Shakespeare, you slay me. Much Ado About Nothing.

Much Ado About Nothing: Movie Review

Over Spring Break, while vacationing in Florida and running around Disney World and Universal like I child, I happened to find time to watch Much Ado About Nothing, a 1993 adaptation of William Shakespeare’s play of the same name. It is a delightful comedy, telling two love stories of very different natures.

The film tells the tale of Beatrice and Benedick (played by Emma Thompson and Kenneth Branagh), who scorn love and marriage but of course, the pair is drawn together in the end. On the other side of the story are Claudio and Hero, a young enamored couple. Kate Beckinsale made her debut in acting as Hero, and although she is pretty and embodies all that is beautiful and pure about love, there’s not much to say for her acting, other than a few tears and longing looks at her lover.

Much Ado About Nothing is one of those films that screams, “Nominate me!” so I was surprised to find it was not among the listed Oscar nods. Other than a few scene transitions, where images fade in and out over each other while cheesy, whimsical music plays in the background, the film captured each scene well enough, and other than Keanu Reeves (don’t worry; we’ll get to him), every actor did a fine job in their role.

Emma Thompson and Kenneth Branagh are fierce as lovers in a “merry war” and perhaps some of their chemistry arises from their real romance at the time the film was made. Branagh played a duel-role as actor and director, and it made me curious to see what other films he starred in or directed. Emma Thompson never surprises me nor am I ever disappointed by her acting abilities. She reminds me of Meryl Streep in the fact that whenever I watch her in a film, she just brings it. Even if it was some pathetic movie, that chick will give her utmost. However, unlike Streep, I find Thompson incredibly hard to dislike, no matter her role. (Trelawney fans anyone?)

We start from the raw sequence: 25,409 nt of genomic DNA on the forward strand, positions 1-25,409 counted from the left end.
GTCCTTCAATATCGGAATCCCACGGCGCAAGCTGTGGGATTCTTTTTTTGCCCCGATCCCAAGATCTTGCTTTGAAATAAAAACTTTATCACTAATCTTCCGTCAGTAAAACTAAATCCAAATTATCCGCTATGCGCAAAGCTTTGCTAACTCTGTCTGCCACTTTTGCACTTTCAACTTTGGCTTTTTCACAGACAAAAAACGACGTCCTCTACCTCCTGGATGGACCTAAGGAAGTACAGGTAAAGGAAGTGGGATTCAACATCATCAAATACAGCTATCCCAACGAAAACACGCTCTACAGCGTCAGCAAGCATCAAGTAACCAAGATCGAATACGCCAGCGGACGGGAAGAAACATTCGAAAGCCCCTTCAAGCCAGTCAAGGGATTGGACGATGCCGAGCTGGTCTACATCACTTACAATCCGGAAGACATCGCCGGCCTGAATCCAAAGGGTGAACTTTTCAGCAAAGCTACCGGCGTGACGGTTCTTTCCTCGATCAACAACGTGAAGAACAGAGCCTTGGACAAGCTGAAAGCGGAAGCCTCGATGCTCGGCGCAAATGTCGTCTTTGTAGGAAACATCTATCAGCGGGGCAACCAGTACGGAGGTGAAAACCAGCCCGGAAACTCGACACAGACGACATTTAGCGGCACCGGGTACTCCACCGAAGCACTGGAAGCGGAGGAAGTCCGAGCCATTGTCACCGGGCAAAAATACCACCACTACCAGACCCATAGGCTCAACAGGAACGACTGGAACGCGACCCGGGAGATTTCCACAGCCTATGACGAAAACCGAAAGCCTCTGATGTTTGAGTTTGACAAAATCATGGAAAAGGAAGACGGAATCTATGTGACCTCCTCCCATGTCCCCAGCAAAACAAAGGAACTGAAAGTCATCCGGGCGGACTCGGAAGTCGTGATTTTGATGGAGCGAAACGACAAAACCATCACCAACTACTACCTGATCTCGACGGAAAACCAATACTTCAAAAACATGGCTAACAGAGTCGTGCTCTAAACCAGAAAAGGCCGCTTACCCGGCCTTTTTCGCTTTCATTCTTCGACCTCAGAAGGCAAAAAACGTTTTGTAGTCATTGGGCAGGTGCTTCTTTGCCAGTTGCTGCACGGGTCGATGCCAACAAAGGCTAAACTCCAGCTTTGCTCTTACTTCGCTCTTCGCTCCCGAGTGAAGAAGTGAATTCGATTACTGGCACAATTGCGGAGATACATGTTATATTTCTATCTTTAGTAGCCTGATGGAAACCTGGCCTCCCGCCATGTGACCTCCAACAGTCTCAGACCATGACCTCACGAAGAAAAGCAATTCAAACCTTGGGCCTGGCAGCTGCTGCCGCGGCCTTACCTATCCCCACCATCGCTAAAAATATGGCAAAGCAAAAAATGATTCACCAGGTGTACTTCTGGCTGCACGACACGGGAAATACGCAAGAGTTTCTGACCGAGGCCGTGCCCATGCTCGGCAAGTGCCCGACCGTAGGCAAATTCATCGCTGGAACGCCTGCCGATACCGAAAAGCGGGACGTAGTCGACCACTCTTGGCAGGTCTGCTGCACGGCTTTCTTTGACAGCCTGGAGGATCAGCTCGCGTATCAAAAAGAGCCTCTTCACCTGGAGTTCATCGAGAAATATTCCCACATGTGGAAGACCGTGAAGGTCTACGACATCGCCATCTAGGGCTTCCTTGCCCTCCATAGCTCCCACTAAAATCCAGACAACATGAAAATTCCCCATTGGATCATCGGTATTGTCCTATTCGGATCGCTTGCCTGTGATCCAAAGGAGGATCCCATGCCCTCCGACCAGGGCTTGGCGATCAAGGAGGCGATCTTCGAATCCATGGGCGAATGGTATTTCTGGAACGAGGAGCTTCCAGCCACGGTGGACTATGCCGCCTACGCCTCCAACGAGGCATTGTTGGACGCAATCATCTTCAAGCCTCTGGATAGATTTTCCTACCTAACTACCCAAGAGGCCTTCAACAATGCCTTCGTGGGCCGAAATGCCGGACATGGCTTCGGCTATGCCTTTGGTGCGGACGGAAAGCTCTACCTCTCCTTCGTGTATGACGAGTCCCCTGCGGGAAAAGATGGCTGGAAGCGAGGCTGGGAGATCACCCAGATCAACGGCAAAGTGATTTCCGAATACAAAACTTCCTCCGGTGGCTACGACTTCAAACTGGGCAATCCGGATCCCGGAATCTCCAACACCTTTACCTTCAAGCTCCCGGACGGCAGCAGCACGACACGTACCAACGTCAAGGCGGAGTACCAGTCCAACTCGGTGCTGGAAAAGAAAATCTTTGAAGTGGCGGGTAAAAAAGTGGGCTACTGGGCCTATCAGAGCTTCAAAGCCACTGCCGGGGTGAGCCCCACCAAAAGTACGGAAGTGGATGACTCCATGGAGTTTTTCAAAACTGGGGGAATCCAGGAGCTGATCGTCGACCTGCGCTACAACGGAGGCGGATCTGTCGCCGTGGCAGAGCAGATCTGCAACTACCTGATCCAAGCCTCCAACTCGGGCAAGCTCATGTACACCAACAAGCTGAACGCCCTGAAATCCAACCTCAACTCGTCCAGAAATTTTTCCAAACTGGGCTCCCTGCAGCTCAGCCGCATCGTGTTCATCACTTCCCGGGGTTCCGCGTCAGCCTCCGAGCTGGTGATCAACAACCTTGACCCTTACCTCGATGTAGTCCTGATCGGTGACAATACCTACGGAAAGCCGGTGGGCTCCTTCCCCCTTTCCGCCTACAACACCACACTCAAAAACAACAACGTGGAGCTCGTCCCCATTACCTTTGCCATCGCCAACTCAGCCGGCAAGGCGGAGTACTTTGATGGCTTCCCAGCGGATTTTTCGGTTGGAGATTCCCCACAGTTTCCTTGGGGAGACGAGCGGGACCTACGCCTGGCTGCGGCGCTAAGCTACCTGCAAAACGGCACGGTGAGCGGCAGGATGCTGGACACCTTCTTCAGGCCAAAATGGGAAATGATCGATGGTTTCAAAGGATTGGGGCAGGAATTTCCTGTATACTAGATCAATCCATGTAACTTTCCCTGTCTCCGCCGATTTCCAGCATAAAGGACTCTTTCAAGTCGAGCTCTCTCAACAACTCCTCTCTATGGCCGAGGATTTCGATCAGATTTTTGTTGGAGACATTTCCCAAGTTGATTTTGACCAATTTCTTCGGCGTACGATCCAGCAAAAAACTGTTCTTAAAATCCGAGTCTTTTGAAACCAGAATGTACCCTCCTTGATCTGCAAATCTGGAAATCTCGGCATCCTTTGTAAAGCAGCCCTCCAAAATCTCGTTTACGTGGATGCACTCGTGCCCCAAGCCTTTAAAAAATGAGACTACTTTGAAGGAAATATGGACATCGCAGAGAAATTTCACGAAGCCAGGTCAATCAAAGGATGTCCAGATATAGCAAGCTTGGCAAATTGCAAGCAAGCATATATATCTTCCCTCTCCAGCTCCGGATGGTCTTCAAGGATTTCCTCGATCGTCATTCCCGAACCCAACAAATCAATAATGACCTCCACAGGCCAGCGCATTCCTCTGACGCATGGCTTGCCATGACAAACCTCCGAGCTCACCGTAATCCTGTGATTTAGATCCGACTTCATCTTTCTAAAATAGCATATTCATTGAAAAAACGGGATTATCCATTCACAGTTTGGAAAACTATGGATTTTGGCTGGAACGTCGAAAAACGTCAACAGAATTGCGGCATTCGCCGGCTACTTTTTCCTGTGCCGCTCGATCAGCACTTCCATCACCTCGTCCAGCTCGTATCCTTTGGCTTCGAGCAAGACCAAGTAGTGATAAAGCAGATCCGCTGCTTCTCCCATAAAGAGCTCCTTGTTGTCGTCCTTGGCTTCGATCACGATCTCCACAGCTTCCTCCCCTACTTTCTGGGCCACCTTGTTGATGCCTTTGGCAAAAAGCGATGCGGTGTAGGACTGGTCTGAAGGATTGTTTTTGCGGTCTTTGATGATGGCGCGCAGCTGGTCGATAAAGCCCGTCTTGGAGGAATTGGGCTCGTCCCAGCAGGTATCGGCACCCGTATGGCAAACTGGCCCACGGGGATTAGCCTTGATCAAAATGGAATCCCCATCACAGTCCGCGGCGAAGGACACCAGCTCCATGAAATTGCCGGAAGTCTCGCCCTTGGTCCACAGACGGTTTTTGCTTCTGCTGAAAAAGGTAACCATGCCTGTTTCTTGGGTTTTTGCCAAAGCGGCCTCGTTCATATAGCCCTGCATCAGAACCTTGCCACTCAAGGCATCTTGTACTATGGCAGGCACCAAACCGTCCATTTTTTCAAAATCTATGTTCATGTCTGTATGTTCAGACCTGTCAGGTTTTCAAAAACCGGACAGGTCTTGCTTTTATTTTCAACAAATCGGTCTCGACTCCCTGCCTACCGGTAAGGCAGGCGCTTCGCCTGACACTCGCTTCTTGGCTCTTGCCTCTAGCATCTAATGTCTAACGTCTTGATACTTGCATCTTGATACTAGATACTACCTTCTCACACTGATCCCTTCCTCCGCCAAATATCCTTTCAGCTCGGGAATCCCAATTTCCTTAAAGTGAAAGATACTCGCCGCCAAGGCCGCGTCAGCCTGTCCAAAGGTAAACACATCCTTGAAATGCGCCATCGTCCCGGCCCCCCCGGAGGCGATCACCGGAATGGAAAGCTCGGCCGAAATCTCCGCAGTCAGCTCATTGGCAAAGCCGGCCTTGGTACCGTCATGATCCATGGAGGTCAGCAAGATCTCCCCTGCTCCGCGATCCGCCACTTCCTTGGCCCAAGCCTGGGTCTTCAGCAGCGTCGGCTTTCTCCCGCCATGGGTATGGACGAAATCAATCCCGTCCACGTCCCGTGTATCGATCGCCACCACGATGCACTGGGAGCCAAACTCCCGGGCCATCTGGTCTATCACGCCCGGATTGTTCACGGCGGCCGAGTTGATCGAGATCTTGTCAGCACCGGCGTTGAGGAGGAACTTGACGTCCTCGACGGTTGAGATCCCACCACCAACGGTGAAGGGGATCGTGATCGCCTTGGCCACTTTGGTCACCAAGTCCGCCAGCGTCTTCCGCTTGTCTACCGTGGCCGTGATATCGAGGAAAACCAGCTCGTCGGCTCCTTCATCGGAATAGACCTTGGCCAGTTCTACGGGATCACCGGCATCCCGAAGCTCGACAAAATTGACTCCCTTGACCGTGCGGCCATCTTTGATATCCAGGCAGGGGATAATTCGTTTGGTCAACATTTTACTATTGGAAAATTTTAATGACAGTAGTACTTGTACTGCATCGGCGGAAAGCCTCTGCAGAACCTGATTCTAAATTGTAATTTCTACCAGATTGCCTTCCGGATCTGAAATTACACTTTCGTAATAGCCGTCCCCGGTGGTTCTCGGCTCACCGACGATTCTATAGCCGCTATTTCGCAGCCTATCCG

The actors who played Hero and Claudio did their jobs: I honestly have nothing negative or positive to remark on. They were certainly the pretty faces of the film; Thompson and Branagh were the real meat. Denzel Washington also starred, as Don Pedro of Aragon, who seems quite marriageable yet remains single by the end of the play, quite literally. Don Pedro is just standing there while everyone is celebrating at the end. He even puts himself out there for Beatrice, but alas, she rejects him – gently – and they remain friends. I’m sure that’s what he was going for.

Poor Denzel. You’ll play a love interest in another movie.

Keanu Reeves – sadly enough – plays the villain as Don Pedro’s half-brother, Don John, who is forlornly dissatisfied in life and seeks to wreak havoc on others. He does a shoddy job at all acting; I honestly don’t think Reeves knew what he was saying half the time. I know Shakespeare can be hard to understand, but somebody get this dude a tutor.

 So, if you can suffer through Reeves’ performance…

After conspiring with his men, Don John manages to ruin Hero and Claudio’s wedding by calling out Hero as – well – a whore. Or you know, a wilted flower or something if it’s in Shakespeare’s terms. He escapes when he is found out but is later imprisoned.  We must have our happy ending after all.

Spoiler warning: Much Ado About Nothing ends with everyone celebrating and in pure bliss, happily in love and matched perfectly (except for Denzel).

I was pleasantly surprised by Much Ado About Nothing and would even recommend this play or movie to someone who isn’t a Shakespeare fan. Although it is in the analogy ridden, convoluted, slightly confusing language and all that, it is still incredibly easy to comprehend the plot and what each person is trying to communicate. There are also many quips and jabs that are quite amusing.

My only warning would be this; Much Ado About Nothing is a old-age romantic comedy, thoroughly. So perhaps not all men would plop down on the couch to watch this one. Regardless, it is a well done film – despite silly Keanu Reeves – and very enjoyable.

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